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Meatless Monday: Table Manners

14Nov

I believe going vegan has a positive impact on your health, your karma, your planet, but you can argue otherwise and I will listen and not reject you.

I believe going vegan has a positive impact on your health, your karma, your planet, but you can argue otherwise and I will listen and not reject you. Call me crazy. Or call me civil.

Civility, the very thing President Obama once called for, has been in short supply these days. Maybe the problem is the word itself. Civility does not mean timidity. It does not mean you drink your tea with your pinkie extended (unless that’s the way you normally drink your tea). Civility does not mean, as Rush Limbaugh asserts, that “we shut up.” What civility really means is Hillary Clinton gets to say what she believes and is heard without being called a nasty woman. Or threatened. It means we can all sit down at the table together without throwing plates and stabbing each other.

Sitting down at the table was where civility was taught once. I mean plain old table manners — being able to eat and talk together, to operate within the politics of a family or of other social groups, to be tolerant of others.

I’m a vegan who wants to invite everyone to the table. Call me naive, (I’ve been called worse — and right here by some readers — and you know who you are), but the Us versus Them mentality I just don’t get. We are more alike than we are different. At the very least, we all eat. Nothing brings us together like food. Food is a delicious lesson in sociology and cultural anthopology.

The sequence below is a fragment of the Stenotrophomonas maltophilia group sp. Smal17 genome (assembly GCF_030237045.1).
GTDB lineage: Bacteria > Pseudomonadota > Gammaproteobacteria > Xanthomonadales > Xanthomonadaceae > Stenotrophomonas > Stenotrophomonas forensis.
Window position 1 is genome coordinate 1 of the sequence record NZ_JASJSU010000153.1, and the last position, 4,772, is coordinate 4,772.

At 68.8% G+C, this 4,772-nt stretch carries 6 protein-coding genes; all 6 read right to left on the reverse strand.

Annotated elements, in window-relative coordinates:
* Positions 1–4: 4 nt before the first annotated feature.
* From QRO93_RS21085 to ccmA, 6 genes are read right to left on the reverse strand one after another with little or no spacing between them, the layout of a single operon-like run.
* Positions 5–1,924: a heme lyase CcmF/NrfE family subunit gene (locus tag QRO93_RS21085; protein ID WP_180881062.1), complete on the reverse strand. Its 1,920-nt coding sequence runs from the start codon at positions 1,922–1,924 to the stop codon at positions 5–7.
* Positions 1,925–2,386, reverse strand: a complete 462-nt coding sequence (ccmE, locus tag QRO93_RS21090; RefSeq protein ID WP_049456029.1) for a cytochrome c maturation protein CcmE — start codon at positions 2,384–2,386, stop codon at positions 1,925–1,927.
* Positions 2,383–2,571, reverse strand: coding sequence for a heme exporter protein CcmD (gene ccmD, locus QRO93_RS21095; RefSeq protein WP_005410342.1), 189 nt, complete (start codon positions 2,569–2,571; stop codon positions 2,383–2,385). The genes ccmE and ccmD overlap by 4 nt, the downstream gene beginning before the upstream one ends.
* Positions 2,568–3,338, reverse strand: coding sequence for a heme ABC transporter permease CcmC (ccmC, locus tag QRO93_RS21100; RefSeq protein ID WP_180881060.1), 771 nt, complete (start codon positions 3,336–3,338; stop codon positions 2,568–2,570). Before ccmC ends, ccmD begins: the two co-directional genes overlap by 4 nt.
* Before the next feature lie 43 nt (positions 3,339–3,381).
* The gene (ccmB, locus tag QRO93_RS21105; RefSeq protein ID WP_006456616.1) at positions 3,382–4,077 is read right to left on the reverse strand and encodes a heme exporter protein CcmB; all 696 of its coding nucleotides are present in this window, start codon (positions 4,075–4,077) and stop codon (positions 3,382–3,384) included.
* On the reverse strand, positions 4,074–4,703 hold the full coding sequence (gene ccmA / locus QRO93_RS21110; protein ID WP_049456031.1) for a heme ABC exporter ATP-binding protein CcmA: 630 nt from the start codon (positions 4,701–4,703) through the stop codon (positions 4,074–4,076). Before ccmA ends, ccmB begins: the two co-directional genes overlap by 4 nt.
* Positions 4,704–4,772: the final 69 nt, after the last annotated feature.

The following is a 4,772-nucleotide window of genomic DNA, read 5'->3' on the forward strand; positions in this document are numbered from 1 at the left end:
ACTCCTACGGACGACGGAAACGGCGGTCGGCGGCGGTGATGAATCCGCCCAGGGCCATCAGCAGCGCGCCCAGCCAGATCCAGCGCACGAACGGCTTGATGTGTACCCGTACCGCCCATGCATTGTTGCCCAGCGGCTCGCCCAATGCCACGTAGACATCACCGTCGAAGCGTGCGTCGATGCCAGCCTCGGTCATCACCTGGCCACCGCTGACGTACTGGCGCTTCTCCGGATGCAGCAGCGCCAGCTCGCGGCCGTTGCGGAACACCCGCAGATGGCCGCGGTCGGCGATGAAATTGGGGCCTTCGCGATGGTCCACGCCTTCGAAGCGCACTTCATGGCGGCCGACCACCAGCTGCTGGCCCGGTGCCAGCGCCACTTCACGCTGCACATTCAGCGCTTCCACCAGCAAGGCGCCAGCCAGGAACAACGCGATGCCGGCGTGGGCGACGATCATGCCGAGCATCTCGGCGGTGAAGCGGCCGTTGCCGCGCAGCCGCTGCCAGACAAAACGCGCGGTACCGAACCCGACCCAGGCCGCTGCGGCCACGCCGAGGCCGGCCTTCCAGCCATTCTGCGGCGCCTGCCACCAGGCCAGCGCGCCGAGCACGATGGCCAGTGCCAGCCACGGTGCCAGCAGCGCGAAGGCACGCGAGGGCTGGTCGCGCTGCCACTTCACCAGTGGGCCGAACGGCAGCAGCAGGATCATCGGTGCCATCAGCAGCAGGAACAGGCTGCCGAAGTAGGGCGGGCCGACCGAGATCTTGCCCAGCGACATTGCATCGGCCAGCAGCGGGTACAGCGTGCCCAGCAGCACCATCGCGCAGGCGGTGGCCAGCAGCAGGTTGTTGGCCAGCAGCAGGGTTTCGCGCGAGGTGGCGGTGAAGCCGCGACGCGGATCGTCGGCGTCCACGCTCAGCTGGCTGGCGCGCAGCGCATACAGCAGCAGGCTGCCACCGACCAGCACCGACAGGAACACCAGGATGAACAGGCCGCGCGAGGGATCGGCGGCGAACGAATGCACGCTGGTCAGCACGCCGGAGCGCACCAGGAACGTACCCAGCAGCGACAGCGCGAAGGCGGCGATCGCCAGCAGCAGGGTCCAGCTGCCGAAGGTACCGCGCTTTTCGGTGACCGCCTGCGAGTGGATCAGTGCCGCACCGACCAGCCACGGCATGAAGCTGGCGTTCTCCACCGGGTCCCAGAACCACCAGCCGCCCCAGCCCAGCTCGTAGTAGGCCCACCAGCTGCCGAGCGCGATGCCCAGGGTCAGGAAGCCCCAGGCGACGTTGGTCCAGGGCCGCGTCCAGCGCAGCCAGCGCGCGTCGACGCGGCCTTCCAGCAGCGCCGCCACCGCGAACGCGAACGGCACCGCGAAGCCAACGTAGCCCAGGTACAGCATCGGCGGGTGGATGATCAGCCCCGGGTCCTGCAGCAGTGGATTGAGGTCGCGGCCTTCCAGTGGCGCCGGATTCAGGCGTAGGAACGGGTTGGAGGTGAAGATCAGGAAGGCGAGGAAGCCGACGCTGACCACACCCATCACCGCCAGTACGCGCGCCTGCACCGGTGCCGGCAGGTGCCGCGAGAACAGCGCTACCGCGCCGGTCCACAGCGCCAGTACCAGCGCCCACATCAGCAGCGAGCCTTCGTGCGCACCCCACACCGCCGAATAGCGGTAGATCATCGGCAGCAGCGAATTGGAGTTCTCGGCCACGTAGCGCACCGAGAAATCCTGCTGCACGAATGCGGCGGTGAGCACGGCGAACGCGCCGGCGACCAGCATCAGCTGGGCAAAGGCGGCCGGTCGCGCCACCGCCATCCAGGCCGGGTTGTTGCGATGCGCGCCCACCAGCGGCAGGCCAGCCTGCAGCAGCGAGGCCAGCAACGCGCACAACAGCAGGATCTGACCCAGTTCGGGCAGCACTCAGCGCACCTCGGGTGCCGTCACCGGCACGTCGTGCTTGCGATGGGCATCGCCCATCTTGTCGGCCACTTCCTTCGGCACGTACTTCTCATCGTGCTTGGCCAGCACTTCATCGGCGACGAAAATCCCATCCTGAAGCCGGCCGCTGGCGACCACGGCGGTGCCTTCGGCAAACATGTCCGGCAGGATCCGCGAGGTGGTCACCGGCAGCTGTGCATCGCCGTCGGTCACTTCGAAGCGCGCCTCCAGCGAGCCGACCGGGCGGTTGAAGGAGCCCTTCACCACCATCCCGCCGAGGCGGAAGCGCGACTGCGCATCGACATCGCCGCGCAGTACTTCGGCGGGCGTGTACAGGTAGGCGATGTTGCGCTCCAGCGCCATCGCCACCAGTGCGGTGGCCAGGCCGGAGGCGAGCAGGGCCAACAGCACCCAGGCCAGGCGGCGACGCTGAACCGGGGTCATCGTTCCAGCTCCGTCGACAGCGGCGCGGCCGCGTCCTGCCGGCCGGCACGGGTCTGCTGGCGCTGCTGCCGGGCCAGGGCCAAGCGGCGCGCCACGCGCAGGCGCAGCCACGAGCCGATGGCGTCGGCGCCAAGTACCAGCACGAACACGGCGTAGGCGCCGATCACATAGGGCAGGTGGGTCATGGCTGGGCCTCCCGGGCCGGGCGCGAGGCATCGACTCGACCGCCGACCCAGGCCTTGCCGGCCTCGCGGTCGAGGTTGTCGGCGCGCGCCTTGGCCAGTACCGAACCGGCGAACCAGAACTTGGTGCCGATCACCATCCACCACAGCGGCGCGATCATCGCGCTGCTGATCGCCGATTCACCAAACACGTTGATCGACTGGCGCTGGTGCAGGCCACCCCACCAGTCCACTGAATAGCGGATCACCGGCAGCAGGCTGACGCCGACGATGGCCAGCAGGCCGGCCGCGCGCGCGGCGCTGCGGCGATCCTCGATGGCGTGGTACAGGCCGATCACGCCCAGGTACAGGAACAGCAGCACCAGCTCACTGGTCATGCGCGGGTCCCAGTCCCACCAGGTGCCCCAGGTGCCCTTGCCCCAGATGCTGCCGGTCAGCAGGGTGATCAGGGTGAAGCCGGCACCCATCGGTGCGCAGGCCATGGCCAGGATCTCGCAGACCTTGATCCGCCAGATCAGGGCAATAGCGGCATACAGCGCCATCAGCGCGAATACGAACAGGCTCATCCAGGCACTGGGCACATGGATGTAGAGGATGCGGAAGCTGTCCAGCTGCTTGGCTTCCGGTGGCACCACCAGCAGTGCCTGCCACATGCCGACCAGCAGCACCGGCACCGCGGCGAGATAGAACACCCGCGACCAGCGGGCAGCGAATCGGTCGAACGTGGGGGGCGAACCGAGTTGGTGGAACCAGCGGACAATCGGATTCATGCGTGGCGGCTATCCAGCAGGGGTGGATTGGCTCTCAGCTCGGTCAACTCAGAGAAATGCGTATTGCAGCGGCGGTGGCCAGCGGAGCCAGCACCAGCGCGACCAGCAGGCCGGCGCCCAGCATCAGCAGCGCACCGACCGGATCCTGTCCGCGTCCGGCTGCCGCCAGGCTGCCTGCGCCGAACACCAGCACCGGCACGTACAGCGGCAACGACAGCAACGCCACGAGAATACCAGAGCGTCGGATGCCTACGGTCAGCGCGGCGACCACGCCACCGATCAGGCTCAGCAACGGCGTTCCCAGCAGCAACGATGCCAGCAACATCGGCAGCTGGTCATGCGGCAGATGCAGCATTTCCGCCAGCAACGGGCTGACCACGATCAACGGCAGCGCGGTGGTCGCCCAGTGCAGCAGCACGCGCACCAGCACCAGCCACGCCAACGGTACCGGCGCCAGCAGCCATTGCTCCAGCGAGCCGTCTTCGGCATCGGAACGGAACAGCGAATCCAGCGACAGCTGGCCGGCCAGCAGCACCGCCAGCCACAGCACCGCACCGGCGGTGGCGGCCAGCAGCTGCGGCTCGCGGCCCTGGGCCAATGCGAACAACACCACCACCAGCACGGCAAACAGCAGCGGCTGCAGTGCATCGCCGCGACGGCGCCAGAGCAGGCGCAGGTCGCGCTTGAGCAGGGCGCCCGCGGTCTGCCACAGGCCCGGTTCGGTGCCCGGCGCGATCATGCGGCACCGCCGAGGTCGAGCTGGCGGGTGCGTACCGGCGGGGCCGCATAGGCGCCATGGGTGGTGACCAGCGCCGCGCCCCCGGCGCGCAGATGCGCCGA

We may differ on the issue of meat versus meatless, but there’s nothing more global than grain. It’s sustained mankind since we learned to cultivate it. In many parts of Asia, the word rice means to eat. Rice is the basis of qabuli pulaw, one of the oldest recipes in recorded history. It’s the national dish of Afghanistan and serving it is a sign of hospitality. Of civility.

Pulaw has travelled around the world, morphing in Iran, India, Asia, Europe, Africa, the Americas and the Caribbean, each place reflecting its own tastes and local ingredients. It’s known as pilou, perloo, polo, pilau or as we call it here, pilaf. It can mean a simple bowl of cooked rice or an elaborate array of grains, nuts, beans, raisins, saffron, vegetables and yes, even meat.

You call it pilaf, I call it pulaw, it still seems like something we can all agree on. But maybe not. Rice itself can be controversial. Some environmentalists oppose rice on the grounds that it requires too much water to grow, using up valuable natural resources. So does producing livestock.

I say bring on the controversy. Let’s talk it out. How else are we going to resolve differences of opinion? And while you’re at it, bring on the rice, too — white, brown, red, black, rare Carolina gold, wild, cultivated, glutinous, there’s rice for all of us. And for those who take issue with rice, pilafs can be made with all kinds of grains — chewy wheat berries, nutty buckwheat, tiny calcium-rich amaranth and protein-packed pearls of quinoa.